, First Report, GN Docket No. 09-47, DA 10-1348 (Int’l Bur., rel. Aug. 27, 2010).
4 The 2010 IBDR does not include all described data for all 37 countries because some data was unavailable.
5 We recognize that the characteristics and features of pricing plans can vary substantially. We seek comment
on how, after collecting data about plans, we can organize it in such a way that it can be most effectively
compared across communities.

and thereby reduce demand. What metrics can we use to estimate these supply conditions that affect
the cost of broadband?
We seek comment on identifying the best proxies for broadband penetration. Should we be
analyzing data on the number of subscribers per capita to broadband, or would analysis of the number
of households and businesses with broadband subscriptions be more useful? Should we collect data on
the number of non-subscribers who access broadband outside the home? We seek comment on sources
of consistent data for measuring both demand for and supply of broadband.

Market Structure:

Market conditions may likewise affect the demand and supply conditions
for broadband. What is the best way to compare market structure and other market conditions, given
the limitations in international data? We note that our experience in gathering information for the 2010
IBDR suggests that most countries collect data not on a city or town level, but rather on national,
regional, and sub-regional levels. In order for us to conduct a useful community comparison, we must
have comparable data to analyze. We seek comment on how we might obtain more disaggregated, but
comparable, data so that we can do a more meaningful comparison of communities.

Regulatory Strategies:

We also seek comment on the regulatory strategies that other countries
have used to spur broadband availability, deployment, subscribership, or adoption and whether these
strategies have proven successful. The regulatory environment can affect the demand and supply for
broadband, but to summarize detailed regulatory policies in simple metrics is difficult. How can we
best evaluate the impact of different regulatory policies?

Other Considerations:

We seek comment on the value of working collaboratively with our
international counterparts in order to develop and obtain comparable subscribership data.6 In addition,
we seek comment on possible sources of data that the Commission should examine in the course of
implementing section 103(b) of the BDIA. Finally, we seek comment on any other factors or issues the
Commission should consider in implementing section 103(b) of the BDIA (e.g., the impact on
broadband deployment/adoption of public/private partnerships to fund broadband deployment, and
targeting non-adopters with digital training or subsidies).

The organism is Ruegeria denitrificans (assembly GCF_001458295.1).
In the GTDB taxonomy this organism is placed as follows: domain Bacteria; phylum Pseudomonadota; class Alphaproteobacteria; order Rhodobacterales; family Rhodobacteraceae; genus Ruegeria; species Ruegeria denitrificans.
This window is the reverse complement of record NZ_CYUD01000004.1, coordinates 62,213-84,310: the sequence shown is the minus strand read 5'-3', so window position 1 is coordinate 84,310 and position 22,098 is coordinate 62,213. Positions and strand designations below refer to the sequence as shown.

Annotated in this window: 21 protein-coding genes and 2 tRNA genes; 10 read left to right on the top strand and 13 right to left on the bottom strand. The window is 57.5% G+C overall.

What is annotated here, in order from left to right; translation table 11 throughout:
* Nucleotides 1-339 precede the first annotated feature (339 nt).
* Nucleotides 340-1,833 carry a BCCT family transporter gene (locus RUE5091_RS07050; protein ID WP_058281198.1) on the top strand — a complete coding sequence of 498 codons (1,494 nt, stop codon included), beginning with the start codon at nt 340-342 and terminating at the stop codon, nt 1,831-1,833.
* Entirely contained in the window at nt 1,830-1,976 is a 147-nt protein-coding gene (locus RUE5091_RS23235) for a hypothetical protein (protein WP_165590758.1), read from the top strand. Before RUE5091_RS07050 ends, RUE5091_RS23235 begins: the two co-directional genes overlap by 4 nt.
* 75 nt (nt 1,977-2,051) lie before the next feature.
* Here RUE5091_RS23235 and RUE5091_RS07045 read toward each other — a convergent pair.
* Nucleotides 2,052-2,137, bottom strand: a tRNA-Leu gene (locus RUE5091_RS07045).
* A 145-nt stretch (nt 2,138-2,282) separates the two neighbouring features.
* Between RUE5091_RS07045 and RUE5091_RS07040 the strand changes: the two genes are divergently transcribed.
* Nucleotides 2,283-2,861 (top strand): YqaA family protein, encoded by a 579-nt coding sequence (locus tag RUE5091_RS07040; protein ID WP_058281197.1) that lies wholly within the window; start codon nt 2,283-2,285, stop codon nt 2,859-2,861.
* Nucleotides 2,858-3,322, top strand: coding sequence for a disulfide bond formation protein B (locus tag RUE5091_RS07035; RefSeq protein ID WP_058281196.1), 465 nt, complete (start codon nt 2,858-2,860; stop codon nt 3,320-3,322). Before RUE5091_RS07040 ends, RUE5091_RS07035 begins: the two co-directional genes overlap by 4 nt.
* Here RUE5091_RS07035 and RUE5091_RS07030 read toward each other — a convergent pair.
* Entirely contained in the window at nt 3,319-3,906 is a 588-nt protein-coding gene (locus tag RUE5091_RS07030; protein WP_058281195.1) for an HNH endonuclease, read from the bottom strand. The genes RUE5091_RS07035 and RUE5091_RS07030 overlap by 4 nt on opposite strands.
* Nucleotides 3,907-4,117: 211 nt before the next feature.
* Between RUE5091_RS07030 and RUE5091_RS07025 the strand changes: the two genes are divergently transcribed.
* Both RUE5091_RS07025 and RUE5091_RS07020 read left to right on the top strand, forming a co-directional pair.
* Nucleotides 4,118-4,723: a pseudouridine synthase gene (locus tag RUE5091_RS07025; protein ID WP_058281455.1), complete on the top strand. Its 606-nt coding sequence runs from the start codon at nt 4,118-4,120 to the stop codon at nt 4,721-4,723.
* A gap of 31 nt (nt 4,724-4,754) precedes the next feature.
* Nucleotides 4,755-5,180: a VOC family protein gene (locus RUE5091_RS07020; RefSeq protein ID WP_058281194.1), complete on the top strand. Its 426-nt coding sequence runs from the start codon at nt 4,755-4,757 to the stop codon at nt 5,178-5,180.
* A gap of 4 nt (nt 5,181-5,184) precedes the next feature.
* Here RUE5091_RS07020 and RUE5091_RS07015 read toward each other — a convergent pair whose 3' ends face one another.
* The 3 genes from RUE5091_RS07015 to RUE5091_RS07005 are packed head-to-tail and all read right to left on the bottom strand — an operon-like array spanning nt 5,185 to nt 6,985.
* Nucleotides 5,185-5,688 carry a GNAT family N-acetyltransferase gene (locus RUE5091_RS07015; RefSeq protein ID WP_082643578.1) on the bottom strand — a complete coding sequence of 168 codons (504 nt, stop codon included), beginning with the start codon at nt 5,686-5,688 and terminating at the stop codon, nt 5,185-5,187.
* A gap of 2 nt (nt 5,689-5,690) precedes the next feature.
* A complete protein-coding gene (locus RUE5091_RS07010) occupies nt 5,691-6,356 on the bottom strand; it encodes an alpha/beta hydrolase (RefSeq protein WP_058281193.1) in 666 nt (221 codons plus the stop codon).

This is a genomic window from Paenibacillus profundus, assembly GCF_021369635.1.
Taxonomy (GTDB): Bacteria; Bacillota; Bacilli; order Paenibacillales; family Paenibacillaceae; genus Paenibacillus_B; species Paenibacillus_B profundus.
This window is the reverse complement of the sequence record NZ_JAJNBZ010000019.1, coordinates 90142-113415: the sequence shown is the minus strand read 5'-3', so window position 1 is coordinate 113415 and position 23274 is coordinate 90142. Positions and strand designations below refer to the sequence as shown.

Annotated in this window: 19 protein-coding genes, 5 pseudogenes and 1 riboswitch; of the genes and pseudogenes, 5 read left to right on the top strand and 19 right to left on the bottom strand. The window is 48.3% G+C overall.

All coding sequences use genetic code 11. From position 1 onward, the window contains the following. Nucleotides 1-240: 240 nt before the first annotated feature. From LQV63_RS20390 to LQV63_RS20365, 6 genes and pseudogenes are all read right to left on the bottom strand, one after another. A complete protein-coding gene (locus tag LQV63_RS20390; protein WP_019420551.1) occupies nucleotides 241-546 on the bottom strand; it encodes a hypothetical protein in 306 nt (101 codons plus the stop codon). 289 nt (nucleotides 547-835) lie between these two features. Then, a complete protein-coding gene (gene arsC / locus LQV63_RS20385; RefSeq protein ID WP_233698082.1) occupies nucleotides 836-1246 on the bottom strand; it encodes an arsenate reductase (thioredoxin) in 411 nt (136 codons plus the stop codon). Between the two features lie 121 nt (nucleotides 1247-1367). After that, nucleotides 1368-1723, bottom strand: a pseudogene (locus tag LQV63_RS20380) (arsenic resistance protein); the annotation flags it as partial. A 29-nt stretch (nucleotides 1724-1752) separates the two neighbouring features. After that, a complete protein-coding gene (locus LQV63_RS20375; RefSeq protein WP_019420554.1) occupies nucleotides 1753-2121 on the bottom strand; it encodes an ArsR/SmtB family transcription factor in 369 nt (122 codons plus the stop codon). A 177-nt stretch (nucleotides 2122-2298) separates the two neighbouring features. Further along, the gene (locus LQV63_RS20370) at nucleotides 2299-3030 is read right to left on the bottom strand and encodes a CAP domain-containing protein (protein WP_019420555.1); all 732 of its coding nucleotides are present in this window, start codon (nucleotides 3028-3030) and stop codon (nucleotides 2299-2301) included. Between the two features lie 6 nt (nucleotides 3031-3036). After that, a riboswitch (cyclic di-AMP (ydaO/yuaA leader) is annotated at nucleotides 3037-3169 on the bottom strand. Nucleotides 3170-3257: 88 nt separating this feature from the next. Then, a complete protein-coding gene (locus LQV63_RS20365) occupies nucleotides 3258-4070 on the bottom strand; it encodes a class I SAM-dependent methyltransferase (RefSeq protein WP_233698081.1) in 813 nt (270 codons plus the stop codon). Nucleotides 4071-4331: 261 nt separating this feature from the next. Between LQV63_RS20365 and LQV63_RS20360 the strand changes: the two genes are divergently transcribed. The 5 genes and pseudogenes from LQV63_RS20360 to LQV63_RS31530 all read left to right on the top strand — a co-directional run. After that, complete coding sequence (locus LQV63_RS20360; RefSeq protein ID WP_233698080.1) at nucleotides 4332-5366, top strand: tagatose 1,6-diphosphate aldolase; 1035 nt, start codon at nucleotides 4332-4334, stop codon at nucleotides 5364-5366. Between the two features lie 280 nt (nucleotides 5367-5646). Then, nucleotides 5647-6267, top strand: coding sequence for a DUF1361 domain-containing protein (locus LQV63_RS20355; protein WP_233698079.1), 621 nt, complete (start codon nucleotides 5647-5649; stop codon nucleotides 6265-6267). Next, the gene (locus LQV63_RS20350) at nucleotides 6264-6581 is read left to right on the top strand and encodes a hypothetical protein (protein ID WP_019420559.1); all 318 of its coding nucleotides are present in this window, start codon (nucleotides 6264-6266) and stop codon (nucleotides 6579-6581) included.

All comments should refer to IB Docket No. 10-171. Comments may be filed using (1) the
Commission’s Electronic Comment Filing System (ECFS), (2) the Federal Government’s eRulemaking
Portal, or (3) by filing paper copies.7 Comments filed through the ECFS can be sent as an electronic
file via the Internet to or the Federal eRulemaking Portal: Generally, only one copy of an electronic submission must be filed. In
completing the transmittal screen, commenters should include their full name, U.S. Postal Service
mailing address, and the applicable docket or rulemaking number. Parties may also submit an
electronic comment by Internet e-mail. To get filing instructions for e-mail comments, commenters
should send an e-mail to, and should include the following words in the body of the
message, “get form.” A sample form and directions will be sent in reply. Parties who choose to file by
paper must file an original and four copies of each filing.

6 Obtaining such data posed a challenge in the 2010 IBDR.
7 See Electronic Filing of Documents in Rulemaking Proceedings, 63 Fed. Reg. 24121 (1998).
8 Filers should follow the instructions provided on the Federal eRulemaking Portal website for submitting

Filings can be sent by hand or messenger delivery, by commercial overnight courier, or by first-
class or overnight U.S. Postal Service mail (although we continue to experience delays in receiving
U.S. Postal Service mail). All filings must be addressed to the Commission's Secretary, Office of the
Secretary, Federal Communications Commission.
All hand-delivered paper filings for the Commission’s Secretary must be delivered to FCC
Headquarters at 445 12th St., S.W., Room TW-A325, Washington, DC 20554. All hand
deliveries must be held together with rubber bands or fasteners. Envelopes must be
disposed of before entering the building. The filing hours at this location are 8:00 a.m. to
7:00 p.m.
Commercial overnight mail (other than U.S. Postal Service Express Mail and Priority Mail)
must be sent to 9300 East Hampton Drive, Capitol Heights, MD 20743.
U.S. Postal Service first-class mail, Express Mail, and Priority Mail should be addressed to
445 12th Street, S.W., Washington, D.C. 20554.
People with Disabilities: To request materials in accessible formats for people with disabilities
(Braille, large print, electronic files, audio format), send an e-mail to or call the
Consumer and Governmental Affairs Bureau at (202) 418-0530, (202) 418-0432 (TTY).
For further information about this Public Notice, please contact Arthur Lechtman, Special
Counsel, Strategic Analysis and Negotiations Division, International Bureau at or (202) 418-1465.
– FCC –